An NPR spokeswoman did not respond when asked for comment. However, Alicia Shepard, the NPR ombudsman, said on the public radio show "On Point" Monday that she had begun to receive complaints about Totenberg and that having NPR newspeople in the role of news analysts "just doesn't seem to work. I hope they phase out the role," she said.
NPR has not responded to questions about whether Williams will be replaced.
Meanwhile, Vivian Schiller, NPR's chief executive, said she was sorry for how Williams' dismissal was handled — but not for firing him, David Bauder reported Monday for the Associated Press.
"Schiller sent an apology to National Public Radio staff members on Sunday night and wrote to managers at NPR stations. Her dismissal of Williams for saying on Fox News Channel that he gets nervous when he sees people on a plane with clothing that identifies them as Muslim became a 'public relations disaster,' NPR's ombudsman said."
The National Association of Black Journalists addressed the diversity issue.
"Whether you side with Williams' right to speak his opinion or National Public Radio's decision to part ways with the veteran, his firing creates a void at the network. Williams' was one of the few African American male voices heard on NPR," it said in a statement.
"That is the area that remains a key concern for the National Association of Black Journalists. Our leadership met with NPR executives in 2009 after releasing an open letter criticizing the network's lack of diversity in management. We took this opportunity to call NPR for a progress report.
"The network has made some progress since last fall's meeting. At the time, the network had one African American vice president. Today, there are three.
"Since our meeting, NPR has hired an NABJ member — an African American male. He is a national correspondent for NPR's digital platform. An NPR spokesman says another black male hire is in the works, but it is too soon to disclose details.
"Should NPR get a passing grade for this progress report? NABJ truly believes diversity is good for business, and we won't rest until NPR's on-air and management reflects the diversity of America."
Asked what role Keith Woods, vice president of diversity in news and operations, played in the Williams situation and the questions about diversity that followed, spokeswoman Anna Christopher said, "Keith is a member of the executive committee, and so of course is engaged in all major issues at NPR."
Melissa Bell, washingtonpost.com: Blog surfaces to counter Juan Williams's notions of 'Muslim garb'
Carl Chancellor, change.org: He's Juan and There Are Millions More
Ta-Nehisi Coates blog, the Atlantic: Juan Williams Tossed From NPR
Eric Deggans blog, St. Petersburg (Fla.) Times: NPR's mistake with Juan Williams: Not being clear on why they really fired him
Editorial, Los Angeles Times: NPR's overreaction
Bonnie Erbé, Politics Daily: NPR Shouldn't Have Hired Juan Williams in the First Place
Paul Farhi, Washington Post: Amid anger, regret over Williams's firing, NPR staffers fear financial backlash
Iesa Galloway, Muslimmatters.org: Juan Williams: O’Reilly’s Colin Powell? A teachable moment or a civil rights ‘slam dunk’?
Allen Johnson, Greensboro (N.C.) News & Record: Juan Williams talks himself out of a job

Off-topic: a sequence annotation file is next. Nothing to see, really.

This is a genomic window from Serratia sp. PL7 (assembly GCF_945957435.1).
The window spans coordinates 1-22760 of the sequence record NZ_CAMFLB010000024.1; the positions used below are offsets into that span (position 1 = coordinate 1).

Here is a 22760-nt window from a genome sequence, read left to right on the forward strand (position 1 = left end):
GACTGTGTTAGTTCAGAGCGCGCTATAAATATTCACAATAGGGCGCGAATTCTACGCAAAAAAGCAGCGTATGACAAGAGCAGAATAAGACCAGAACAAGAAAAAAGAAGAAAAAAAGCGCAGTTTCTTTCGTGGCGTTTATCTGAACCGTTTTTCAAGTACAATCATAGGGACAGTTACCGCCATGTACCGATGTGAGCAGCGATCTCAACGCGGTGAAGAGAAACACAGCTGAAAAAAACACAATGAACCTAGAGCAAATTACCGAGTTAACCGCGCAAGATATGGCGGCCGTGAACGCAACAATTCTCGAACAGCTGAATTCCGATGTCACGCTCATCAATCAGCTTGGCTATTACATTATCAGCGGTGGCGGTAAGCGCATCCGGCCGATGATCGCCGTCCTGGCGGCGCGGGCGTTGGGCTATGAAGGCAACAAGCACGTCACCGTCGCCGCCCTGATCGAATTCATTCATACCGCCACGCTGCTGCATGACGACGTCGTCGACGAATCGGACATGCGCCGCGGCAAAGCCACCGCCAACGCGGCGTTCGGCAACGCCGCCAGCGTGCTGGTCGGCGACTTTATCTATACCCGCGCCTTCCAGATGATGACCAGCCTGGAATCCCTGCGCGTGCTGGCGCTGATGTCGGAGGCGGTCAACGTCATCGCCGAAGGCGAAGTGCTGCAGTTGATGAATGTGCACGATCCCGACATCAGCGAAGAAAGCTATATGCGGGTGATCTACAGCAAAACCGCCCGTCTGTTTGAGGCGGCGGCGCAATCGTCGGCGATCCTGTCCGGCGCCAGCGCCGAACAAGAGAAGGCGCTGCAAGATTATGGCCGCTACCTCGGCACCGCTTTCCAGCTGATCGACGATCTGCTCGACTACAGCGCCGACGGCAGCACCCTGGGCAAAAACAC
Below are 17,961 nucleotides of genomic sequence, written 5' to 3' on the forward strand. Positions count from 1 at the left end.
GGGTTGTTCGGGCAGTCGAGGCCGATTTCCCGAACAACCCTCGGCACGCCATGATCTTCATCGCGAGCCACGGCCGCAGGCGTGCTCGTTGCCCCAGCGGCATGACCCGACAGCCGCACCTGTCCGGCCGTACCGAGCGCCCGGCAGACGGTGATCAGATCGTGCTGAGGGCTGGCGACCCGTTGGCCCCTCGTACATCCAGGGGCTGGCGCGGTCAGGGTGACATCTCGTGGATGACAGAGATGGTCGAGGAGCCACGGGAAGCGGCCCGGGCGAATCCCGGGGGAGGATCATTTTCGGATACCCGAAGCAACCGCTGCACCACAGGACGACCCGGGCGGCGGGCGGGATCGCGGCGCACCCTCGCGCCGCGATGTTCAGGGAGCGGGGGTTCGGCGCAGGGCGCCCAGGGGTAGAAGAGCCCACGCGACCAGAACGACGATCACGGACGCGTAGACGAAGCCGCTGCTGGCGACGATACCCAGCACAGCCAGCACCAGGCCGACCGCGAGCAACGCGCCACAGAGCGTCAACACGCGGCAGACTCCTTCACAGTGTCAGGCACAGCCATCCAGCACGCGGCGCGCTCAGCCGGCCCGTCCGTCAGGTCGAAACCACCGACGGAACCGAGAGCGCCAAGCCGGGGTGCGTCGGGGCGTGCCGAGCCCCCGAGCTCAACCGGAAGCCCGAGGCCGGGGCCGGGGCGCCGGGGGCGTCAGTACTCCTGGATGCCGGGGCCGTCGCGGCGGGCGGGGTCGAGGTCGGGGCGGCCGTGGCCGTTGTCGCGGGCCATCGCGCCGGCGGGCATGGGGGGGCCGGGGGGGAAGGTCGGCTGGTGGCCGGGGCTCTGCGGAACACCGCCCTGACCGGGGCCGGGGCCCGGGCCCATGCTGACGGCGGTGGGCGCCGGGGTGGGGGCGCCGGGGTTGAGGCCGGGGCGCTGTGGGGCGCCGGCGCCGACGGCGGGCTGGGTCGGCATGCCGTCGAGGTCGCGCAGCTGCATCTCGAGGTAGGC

Eric Hananoki, Media Matters: Wishing for Obama's assassination won't get you fired from Fox News
Leslie Harris blog, technorati.com:Hey Juan Williams, "You Are Black, I am Afraid"
Eugene Kane blog, Milwaukee Journal Sentinel: So Juan Williams is a victim now?
Ronald Kessler, newsmax.com: The Juan Williams I Know
Michael Moore, Huffington Post: Juan Williams Is Right: Political Correctness About Terrorists Must End!
Clarence Page, Chicago Tribune: Punished for being too honest
Elmer Smith, Philadelphia Daily News: Dismissal of Juan Williams will reverberate for NPR
Michele Weldon blog from Journalists & Women's Symposium: Fired Up Over Firing
David Zurawik, Baltimore Sun: Juan Williams, Fox News, NPR and the culture wars
"Over the weekend, word spread that an outbreak of cholera has sprung up on Haiti, the island nation that was devastated by an earthquake nine months ago," Alex Weprin wrote Monday for TVNewser.
"While the pictures may not be as dramatic as the ones viewers saw during the earthquake, the disease has the potential to kill or seriously affect thousands of people.
"CNN has chief medical correspondent Dr. Sanjay Gupta in Haiti (he left the U.S. on his birthday) joined by his senior producer Danielle Dellorto.
"CBS News has its medical correspondent, Dr. Jon LaPook on the island, where he will give his first report on the 'CBS Evening News' tonight.
"ABC News medical editor Dr. Richard Besser is in the country covering the outbreak, and filed a report for 'Good Morning America' this morning. Video of that report, after the jump.
"NBC News’ chief medical editor Dr. Nancy Snyderman was in St. Marc, which Snyderman calls 'the epicenter of the cholera epidemic.' "
Juan Williams lashed back at NPR Thursday and Friday over his firing as the network's CEO acknowledged that it bungled Williams' dismissal, and black NPR employees tied Williams' departure to their diversity concerns.
Juan Williams lashed back at NPR Thursday and Friday over his Wednesday night firing, as the network's CEO acknowledged it bungled Williams' dismissal and black NPR employees tied Williams' departure to their diversity concerns. The story was proving to be bigger than anyone imagined.
Some American Muslims, meanwhile, wondered whether the episode would make matters worse for them.
" 'The greater American public remains unsure about Islam and very often hostile about Islam,' saidAkbar Ahmed, chair of Islamic Studies at American University, who examines the divide in his new film and book, 'Journey into America: The Challenge of Islam,' " Matea Gold of the Los Angeles Times reported Friday for the Tribune Washington bureau.
"Ahmed said he was disappointed by Williams' comments. But he added that NPR's abrupt firing 'does not bring the temperature down against Muslims…. Now the debate is, are we being oversensitive to Muslims?' "